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Gender Bender

From Shakespeare to Mel Brooks, men-in-drag roles have always been attention-grabbers.

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SALT LAKE CITY — From Shakespeare to Mel Brooks, men-in-drag roles have always been attention-grabbers. The talented British actor Chiwetel Ejiofor, who stars in the Miramax comedy "Kinky Boots," last Friday night's Salt Lake City Gala film, takes the role a step further with his sensitive and well-crafted portrayal of Lola, a cross-dressing cabaret star who becomes the new inspiration for a floundering shoe factory.

"I didn't want it to be too clichéd or caricature-like," says the 6-foot-tall, soft-spoken actor from his perch on a banquette in an empty restaurant here. "Not the sort of drag queen you never meet in real life, but only come across on television. Those roles have been done."

Certainly Ejiofor, 31, is not one to repeat himself, either. Cinephiles will recall him from his breakout role in Stephen Frear's "Dirty Pretty Things," and since his acting debut in Steven Spielberg's "Amistad," he's also worked with directors Spike Lee, Woody Allen, John Singleton and Joss Whedon. Given his stellar résumé, "Kinky Boots" marks the first time Ejiofor has acted with a full-body wax, a wig, fake nails and 100 pairs of stilettos at his disposal. Not to mention buckets of cosmetics, for what makeup artist Trefor Proud defines as five looks: "man drag, normal drag, a stage look, a beautiful look and a killer drag look." Singing onscreen is also a first for the actor, who collaborated with filmmakers to choose Lola's diverse performance numbers.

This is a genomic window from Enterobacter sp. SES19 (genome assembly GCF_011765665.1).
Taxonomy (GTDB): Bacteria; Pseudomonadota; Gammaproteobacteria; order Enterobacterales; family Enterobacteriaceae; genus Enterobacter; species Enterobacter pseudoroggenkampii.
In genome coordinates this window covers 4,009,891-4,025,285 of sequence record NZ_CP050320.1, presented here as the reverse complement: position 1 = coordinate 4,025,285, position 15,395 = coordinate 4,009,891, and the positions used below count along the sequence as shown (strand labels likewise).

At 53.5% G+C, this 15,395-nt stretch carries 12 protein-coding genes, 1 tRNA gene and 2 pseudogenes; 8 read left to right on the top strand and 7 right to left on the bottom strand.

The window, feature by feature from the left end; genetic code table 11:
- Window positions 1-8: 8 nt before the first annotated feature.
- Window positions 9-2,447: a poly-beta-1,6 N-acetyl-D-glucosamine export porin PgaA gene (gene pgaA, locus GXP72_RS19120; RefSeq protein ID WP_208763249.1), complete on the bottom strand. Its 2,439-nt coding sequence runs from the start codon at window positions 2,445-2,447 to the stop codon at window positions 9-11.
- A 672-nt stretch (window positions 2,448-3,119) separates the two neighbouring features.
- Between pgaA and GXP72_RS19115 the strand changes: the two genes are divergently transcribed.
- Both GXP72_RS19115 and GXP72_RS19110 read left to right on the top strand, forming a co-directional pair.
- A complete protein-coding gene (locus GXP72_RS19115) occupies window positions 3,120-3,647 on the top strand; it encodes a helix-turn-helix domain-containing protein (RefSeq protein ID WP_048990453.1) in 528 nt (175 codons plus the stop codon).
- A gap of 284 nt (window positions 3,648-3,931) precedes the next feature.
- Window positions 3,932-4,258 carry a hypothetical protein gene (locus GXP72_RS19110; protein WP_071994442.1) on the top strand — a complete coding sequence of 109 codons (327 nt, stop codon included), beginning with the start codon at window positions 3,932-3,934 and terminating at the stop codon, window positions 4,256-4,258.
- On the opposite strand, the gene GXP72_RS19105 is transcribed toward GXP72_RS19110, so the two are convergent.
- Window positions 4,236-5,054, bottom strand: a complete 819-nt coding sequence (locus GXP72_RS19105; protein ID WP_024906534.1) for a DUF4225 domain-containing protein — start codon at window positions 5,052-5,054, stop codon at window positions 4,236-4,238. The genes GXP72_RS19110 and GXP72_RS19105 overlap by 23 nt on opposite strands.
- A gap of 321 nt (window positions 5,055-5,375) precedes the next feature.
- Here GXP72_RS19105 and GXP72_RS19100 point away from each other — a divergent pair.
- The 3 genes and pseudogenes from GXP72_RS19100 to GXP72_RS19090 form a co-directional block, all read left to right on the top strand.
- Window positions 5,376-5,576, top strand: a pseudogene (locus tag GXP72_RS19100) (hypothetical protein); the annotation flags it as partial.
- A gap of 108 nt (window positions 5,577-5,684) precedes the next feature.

"I knew right away we had to have 'Whatever Lola Wants' and I'm extremely fond of 'Yes Sir, I Can Boogie,'" he says. But switching gears is something the actor does well, having wrapped his latest film, "The Children of Men," directed by Alfonso Cuarón and co-starring Clive Owen and Julianne Moore, just 10 days ago. Next, he plans to take some time off in New York, where, he says, "I'll be well-prepared for the cold."